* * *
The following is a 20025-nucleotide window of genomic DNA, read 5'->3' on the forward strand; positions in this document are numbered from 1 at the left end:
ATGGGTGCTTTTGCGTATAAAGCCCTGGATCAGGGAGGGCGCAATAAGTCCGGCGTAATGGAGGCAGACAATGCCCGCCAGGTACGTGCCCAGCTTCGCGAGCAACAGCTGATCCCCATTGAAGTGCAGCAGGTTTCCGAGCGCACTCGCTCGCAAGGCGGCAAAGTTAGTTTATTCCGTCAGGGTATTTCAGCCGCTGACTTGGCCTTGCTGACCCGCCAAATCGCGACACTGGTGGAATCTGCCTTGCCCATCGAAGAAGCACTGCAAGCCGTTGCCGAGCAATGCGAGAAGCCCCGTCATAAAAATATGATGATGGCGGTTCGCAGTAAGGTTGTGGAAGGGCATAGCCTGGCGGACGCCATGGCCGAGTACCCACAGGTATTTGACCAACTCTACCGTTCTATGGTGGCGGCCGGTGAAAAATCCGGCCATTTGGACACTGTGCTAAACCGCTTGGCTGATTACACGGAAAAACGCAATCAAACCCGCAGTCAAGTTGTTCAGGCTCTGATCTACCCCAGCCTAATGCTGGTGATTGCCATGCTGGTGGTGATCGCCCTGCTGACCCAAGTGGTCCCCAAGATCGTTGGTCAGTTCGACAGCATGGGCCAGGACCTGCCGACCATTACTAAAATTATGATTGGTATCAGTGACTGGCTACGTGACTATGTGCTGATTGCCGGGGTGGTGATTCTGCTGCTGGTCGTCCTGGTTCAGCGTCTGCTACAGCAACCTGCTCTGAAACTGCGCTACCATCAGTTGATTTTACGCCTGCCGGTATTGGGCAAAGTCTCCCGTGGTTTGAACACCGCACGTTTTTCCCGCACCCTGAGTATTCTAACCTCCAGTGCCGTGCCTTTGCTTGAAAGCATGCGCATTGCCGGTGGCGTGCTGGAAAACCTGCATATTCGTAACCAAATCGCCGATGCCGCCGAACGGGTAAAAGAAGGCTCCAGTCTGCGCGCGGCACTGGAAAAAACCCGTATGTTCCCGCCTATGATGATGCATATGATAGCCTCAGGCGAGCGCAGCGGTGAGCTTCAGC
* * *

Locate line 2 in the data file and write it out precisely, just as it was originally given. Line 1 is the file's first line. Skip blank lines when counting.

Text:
ATGGGTGCTTTTGCGTATAAAGCCCTGGATCAGGGAGGGCGCAATAAGTCCGGCGTAATGGAGGCAGACAATGCCCGCCAGGTACGTGCCCAGCTTCGCGAGCAACAGCTGATCCCCATTGAAGTGCAGCAGGTTTCCGAGCGCACTCGCTCGCAAGGCGGCAAAGTTAGTTTATTCCGTCAGGGTATTTCAGCCGCTGACTTGGCCTTGCTGACCCGCCAAATCGCGACACTGGTGGAATCTGCCTTGCCCATCGAAGAAGCACTGCAAGCCGTTGCCGAGCAATGCGAGAAGCCCCGTCATAAAAATATGATGATGGCGGTTCGCAGTAAGGTTGTGGAAGGGCATAGCCTGGCGGACGCCATGGCCGAGTACCCACAGGTATTTGACCAACTCTACCGTTCTATGGTGGCGGCCGGTGAAAAATCCGGCCATTTGGACACTGTGCTAAACCGCTTGGCTGATTACACGGAAAAACGCAATCAAACCCGCAGTCAAGTTGTTCAGGCTCTGATCTACCCCAGCCTAATGCTGGTGATTGCCATGCTGGTGGTGATCGCCCTGCTGACCCAAGTGGTCCCCAAGATCGTTGGTCAGTTCGACAGCATGGGCCAGGACCTGCCGACCATTACTAAAATTATGATTGGTATCAGTGACTGGCTACGTGACTATGTGCTGATTGCCGGGGTGGTGATTCTGCTGCTGGTCGTCCTGGTTCAGCGTCTGCTACAGCAACCTGCTCTGAAACTGCGCTACCATCAGTTGATTTTACGCCTGCCGGTATTGGGCAAAGTCTCCCGTGGTTTGAACACCGCACGTTTTTCCCGCACCCTGAGTATTCTAACCTCCAGTGCCGTGCCTTTGCTTGAAAGCATGCGCATTGCCGGTGGCGTGCTGGAAAACCTGCATATTCGTAACCAAATCGCCGATGCCGCCGAACGGGTAAAAGAAGGCTCCAGTCTGCGCGCGGCACTGGAAAAAACCCGTATGTTCCCGCCTATGATGATGCATATGATAGCCTCAGGCGAGCGCAGCGGTGAGCTTCAGC